Impeachment

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Impeachment

The act of attempting to remove a public official from office. An impeachment does not necessarily result in removal, since another step is required before the official is forced to leave office. For example, in the United States, the House of Representatives may impeach the president by a majority vote. The case is then passed on for trial to the Senate, which may remove the president with a two-thirds vote.
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The Senate's role as a court of impeachment is unique in the constitutional scheme.
Political Nullification, then, appears to be less desirable than the other approaches when viewed in light of the constitutional text's requirement that Senators make a decision to "convict," and in light of the institutional role that the Senate plays when it acts as a court of impeachment. Of course, there are grounds on which to defend something like this: first, on a constitutional interpretation that understands the removability question as distinct from the conviction question; and second, on the ground that both conviction and removability should be determined based on higher-level national interests rather than any parochial political or electoral concerns.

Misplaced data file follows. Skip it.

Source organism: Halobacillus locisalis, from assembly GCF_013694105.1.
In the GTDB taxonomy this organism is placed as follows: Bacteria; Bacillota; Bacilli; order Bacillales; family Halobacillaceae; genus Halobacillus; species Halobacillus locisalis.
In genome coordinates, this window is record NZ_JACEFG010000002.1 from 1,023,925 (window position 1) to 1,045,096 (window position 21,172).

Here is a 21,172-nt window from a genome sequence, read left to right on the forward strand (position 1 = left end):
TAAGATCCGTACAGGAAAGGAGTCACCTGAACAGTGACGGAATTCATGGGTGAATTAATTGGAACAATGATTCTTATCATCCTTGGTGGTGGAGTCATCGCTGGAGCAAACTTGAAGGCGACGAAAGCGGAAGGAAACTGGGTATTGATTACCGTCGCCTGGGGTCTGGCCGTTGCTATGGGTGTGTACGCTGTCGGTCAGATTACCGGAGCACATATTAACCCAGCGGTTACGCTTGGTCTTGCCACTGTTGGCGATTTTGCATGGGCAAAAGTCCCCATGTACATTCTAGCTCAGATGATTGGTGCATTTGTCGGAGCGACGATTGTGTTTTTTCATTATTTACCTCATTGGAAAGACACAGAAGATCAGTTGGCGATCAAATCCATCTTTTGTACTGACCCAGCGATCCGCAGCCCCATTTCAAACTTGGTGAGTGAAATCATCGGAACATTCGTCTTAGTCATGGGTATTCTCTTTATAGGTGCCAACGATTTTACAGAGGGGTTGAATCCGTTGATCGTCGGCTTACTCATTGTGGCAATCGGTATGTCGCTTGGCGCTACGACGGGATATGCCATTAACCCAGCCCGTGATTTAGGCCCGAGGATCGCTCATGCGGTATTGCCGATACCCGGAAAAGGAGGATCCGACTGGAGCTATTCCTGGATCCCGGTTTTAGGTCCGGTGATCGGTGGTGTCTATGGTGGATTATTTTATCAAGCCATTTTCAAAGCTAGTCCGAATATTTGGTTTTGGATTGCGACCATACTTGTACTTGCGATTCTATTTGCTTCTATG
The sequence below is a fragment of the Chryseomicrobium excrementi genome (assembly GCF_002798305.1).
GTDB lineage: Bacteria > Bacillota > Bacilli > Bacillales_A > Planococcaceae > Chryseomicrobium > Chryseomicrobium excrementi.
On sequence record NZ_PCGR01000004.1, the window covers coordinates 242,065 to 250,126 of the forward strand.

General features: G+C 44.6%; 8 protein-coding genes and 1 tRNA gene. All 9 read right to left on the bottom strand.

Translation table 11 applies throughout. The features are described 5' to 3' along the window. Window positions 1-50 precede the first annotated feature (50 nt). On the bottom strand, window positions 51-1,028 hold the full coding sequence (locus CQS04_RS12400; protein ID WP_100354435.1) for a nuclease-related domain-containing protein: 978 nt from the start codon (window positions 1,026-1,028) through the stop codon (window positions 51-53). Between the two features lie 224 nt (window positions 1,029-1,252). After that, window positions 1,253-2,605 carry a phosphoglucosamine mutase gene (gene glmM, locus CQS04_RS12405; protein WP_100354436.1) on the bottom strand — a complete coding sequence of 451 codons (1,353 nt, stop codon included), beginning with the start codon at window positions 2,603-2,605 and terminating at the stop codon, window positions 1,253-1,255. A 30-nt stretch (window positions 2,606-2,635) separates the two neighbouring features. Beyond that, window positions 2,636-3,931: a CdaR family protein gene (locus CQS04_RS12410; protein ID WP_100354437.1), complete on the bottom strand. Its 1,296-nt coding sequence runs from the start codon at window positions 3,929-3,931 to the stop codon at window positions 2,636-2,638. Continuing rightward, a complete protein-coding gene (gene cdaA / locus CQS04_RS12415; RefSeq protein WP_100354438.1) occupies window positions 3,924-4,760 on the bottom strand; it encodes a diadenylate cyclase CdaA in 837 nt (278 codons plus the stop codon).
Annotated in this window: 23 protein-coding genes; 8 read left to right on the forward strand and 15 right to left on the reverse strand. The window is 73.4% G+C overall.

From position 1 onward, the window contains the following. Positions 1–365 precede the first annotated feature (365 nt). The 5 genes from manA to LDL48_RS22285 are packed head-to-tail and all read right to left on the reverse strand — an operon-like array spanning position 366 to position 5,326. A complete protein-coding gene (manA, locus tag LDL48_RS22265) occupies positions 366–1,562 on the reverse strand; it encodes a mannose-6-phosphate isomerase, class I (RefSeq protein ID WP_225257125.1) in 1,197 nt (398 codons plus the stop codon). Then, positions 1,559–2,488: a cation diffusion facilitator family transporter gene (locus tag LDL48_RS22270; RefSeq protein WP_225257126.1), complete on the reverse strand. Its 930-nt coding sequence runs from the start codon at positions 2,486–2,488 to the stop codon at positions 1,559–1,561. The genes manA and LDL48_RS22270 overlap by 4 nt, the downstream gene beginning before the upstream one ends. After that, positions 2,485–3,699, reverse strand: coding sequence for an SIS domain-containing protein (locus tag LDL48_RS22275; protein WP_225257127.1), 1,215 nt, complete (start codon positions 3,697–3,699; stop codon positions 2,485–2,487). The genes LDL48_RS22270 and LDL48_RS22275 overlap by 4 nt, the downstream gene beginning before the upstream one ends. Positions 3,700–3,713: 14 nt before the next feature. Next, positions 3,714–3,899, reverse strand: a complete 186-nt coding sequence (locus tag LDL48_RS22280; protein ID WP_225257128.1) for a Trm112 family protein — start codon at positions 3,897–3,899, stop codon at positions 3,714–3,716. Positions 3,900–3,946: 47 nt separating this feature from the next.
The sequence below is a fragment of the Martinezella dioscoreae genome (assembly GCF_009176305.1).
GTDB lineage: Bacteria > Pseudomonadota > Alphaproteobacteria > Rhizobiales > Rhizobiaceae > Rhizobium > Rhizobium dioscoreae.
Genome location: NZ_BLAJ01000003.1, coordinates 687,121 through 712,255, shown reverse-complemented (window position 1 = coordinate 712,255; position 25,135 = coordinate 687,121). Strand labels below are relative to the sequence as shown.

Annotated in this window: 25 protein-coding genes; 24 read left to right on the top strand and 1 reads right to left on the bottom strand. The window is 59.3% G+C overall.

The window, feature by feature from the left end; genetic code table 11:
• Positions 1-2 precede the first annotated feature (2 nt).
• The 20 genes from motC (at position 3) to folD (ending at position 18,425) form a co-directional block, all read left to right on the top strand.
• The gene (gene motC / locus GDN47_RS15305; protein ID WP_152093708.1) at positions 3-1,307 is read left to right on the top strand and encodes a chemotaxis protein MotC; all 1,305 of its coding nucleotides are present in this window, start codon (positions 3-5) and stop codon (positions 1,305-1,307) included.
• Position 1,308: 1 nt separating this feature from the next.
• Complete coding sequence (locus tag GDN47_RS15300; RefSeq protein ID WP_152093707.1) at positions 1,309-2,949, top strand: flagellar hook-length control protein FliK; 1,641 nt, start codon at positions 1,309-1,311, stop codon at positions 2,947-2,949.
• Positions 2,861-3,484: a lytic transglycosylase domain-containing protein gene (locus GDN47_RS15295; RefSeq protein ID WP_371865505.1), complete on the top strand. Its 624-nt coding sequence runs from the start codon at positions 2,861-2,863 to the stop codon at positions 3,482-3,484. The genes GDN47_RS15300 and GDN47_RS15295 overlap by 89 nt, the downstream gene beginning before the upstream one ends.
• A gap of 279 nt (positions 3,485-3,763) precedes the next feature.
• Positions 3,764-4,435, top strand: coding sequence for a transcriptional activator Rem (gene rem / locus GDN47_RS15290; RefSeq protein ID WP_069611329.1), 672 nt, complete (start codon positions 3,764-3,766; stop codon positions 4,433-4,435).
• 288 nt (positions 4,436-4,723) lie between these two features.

a Court of Impeachment. As these are Senate rules, that body can, where
organized itself as a Court of Impeachment on March 17, 2010, took the
Nevertheless, impartiality concerns do come into play when Congress sits as a court of impeachment. The potential for politicization may be an argument in favor of legislative adherence to precedent.
from service in the Court of Impeachment. (41) The oath may also be
Ritter, the Senate resolved itself into a Court of Impeachment, in which
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